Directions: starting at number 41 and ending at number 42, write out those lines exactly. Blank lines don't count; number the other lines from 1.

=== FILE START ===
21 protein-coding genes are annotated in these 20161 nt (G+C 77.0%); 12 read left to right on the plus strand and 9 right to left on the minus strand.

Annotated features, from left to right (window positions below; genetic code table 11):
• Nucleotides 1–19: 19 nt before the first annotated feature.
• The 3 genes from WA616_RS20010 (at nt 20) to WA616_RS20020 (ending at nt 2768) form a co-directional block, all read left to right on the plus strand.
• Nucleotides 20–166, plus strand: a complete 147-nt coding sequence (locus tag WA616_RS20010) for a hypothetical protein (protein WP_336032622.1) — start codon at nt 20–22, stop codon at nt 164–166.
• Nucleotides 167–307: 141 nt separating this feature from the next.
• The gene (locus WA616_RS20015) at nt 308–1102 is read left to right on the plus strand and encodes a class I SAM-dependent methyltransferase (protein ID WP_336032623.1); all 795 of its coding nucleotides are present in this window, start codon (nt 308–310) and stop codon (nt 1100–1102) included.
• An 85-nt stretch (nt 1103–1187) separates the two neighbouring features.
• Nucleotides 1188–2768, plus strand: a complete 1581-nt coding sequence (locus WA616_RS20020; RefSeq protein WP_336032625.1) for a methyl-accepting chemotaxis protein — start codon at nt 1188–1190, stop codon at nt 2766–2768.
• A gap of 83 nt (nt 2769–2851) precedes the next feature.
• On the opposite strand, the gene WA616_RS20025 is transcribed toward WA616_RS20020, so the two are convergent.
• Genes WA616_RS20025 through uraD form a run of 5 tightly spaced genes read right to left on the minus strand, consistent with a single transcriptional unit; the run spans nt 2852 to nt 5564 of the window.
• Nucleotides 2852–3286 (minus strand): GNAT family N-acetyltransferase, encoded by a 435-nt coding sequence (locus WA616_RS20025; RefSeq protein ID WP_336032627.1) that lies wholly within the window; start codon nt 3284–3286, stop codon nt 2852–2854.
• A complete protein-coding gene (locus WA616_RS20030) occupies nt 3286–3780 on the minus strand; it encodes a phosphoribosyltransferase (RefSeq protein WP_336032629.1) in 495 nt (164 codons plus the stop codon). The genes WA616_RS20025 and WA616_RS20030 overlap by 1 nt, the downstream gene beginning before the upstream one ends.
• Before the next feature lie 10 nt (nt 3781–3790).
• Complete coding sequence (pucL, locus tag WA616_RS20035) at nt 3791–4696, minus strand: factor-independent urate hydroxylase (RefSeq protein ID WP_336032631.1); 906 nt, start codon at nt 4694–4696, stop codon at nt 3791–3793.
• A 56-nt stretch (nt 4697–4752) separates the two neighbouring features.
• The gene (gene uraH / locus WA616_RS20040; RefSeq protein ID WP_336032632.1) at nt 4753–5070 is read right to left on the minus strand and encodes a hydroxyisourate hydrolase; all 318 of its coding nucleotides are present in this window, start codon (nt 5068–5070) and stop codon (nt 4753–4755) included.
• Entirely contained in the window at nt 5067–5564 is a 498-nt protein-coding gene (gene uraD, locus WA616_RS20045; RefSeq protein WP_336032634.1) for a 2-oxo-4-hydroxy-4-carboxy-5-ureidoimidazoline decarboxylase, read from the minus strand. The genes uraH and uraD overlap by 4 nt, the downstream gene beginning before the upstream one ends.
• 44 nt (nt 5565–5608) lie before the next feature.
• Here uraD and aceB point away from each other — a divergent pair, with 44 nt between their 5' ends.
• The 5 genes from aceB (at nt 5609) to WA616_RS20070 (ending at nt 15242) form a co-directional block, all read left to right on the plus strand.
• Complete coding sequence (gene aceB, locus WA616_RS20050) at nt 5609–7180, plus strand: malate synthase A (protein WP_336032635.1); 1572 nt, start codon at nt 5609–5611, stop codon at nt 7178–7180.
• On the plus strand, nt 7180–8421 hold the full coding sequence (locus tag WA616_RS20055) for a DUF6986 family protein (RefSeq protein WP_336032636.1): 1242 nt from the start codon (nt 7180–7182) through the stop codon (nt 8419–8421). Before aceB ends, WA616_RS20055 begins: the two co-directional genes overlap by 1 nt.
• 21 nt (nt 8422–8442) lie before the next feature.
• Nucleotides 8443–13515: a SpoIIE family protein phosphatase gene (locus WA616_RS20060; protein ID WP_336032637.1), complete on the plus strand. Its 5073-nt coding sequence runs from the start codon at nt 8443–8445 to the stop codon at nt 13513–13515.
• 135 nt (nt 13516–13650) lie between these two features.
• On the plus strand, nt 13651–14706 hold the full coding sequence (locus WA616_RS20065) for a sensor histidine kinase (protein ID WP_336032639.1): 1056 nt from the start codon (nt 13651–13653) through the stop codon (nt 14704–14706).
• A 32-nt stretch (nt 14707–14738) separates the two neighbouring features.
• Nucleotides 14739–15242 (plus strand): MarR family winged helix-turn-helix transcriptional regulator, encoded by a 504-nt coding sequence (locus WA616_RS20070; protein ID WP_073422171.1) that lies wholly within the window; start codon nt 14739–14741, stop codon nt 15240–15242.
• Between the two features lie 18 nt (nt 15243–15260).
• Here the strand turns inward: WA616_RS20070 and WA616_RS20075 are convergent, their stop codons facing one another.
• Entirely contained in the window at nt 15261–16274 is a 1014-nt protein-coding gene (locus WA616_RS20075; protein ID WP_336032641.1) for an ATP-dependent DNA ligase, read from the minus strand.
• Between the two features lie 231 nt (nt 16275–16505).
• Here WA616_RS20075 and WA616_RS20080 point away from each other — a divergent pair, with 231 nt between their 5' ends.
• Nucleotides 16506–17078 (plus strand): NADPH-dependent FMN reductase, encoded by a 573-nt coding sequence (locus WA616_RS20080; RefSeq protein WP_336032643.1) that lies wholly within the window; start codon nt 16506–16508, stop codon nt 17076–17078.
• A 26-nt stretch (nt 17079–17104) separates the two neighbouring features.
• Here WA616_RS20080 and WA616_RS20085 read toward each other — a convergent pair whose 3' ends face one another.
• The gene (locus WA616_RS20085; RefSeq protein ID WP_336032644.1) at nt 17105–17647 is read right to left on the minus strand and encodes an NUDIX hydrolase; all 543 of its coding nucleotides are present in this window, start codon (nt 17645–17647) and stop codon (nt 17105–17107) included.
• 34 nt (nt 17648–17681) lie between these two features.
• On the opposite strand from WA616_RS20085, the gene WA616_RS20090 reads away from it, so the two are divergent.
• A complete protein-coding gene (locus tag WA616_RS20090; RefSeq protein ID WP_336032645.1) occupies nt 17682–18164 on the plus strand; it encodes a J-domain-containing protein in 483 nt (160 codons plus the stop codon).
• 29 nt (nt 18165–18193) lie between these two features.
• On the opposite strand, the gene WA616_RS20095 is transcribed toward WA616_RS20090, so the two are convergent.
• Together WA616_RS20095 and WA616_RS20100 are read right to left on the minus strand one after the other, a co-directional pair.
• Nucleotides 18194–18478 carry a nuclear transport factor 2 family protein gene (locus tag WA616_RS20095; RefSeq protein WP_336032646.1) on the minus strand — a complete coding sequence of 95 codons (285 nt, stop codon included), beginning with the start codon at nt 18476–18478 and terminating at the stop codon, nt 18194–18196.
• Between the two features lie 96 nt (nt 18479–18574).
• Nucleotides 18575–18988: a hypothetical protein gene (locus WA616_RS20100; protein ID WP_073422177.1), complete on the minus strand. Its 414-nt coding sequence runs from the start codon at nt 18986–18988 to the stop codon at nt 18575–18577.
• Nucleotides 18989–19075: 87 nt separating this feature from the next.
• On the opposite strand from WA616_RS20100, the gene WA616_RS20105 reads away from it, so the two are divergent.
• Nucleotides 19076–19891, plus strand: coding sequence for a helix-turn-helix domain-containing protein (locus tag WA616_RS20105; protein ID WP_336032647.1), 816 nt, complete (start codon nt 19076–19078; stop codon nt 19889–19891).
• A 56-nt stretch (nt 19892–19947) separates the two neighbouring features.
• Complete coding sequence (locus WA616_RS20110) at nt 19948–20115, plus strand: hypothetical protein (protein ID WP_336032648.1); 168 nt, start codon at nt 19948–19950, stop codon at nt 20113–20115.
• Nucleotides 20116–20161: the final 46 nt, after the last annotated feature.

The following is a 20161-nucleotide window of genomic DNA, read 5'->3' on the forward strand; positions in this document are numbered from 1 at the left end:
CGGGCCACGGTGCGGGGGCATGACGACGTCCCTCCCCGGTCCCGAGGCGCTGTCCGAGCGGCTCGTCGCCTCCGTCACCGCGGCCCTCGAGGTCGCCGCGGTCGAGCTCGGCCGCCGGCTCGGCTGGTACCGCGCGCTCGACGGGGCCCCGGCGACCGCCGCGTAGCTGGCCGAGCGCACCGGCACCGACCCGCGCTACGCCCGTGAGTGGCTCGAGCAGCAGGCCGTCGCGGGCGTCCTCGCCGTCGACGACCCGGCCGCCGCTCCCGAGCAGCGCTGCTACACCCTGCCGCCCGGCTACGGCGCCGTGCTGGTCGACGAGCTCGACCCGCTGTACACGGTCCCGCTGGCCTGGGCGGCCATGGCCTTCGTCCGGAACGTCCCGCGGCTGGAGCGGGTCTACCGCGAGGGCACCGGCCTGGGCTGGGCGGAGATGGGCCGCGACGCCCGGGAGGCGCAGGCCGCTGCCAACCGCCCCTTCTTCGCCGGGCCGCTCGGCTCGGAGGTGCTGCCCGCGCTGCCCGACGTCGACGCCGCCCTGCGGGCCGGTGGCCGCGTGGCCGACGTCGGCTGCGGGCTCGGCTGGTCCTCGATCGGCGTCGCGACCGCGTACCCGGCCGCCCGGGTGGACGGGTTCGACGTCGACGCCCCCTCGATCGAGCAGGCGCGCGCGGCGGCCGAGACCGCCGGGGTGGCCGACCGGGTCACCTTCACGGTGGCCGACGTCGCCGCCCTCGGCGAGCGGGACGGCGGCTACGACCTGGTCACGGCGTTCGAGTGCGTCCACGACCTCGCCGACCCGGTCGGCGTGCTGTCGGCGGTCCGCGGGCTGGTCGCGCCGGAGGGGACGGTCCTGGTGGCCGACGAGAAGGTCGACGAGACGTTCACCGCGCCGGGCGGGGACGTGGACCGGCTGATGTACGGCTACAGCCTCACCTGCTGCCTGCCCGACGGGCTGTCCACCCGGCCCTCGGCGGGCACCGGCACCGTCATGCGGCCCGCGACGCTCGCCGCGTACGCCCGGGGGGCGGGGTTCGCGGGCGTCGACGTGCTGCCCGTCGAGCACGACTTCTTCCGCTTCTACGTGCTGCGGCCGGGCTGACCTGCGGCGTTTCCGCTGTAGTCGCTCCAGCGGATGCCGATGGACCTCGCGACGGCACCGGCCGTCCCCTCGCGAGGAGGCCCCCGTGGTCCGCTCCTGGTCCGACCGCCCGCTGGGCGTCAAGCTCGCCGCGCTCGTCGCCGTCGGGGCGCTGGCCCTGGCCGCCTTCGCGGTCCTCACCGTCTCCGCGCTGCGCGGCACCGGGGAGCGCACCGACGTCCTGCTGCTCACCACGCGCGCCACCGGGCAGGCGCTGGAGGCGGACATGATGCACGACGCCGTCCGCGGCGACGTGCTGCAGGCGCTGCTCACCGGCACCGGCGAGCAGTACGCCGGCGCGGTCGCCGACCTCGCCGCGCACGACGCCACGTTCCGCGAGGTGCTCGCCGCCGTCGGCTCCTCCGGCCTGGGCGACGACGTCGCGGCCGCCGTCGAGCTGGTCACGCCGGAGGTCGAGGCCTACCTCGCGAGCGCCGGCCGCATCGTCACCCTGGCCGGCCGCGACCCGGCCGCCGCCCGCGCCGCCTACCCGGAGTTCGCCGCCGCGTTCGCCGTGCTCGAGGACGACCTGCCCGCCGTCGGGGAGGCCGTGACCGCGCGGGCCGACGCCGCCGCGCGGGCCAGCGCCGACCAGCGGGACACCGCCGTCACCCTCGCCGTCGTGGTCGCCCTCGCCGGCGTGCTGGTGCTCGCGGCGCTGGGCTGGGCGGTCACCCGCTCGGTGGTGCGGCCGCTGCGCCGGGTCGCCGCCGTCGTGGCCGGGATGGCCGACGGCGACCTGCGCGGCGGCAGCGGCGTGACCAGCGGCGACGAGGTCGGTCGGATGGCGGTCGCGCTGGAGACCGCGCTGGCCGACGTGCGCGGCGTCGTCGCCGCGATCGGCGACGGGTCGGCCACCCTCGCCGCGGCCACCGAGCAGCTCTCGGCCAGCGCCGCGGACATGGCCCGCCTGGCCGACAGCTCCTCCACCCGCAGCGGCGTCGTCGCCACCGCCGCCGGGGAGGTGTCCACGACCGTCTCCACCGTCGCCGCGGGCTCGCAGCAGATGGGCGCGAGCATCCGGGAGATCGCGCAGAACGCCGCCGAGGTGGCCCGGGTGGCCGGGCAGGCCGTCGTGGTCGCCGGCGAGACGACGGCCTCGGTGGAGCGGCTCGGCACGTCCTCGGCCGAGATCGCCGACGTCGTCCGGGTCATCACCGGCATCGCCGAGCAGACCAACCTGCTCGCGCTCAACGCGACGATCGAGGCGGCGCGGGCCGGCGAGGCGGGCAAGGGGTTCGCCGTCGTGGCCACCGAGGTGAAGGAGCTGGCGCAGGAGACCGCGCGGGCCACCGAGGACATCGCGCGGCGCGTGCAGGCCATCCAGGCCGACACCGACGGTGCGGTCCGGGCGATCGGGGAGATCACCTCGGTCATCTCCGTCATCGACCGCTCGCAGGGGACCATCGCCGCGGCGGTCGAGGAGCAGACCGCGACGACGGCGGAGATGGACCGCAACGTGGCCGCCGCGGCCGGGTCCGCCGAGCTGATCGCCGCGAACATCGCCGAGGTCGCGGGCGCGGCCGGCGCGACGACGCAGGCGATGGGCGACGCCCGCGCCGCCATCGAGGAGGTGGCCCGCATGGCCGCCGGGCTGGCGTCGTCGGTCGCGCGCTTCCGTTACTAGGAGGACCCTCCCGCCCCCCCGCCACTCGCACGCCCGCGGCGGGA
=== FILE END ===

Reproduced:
• On the opposite strand from WA616_RS20085, the gene WA616_RS20090 reads away from it, so the two are divergent.
• A complete protein-coding gene (locus tag WA616_RS20090; RefSeq protein ID WP_336032645.1) occupies nt 17682–18164 on the plus strand; it encodes a J-domain-containing protein in 483 nt (160 codons plus the stop codon).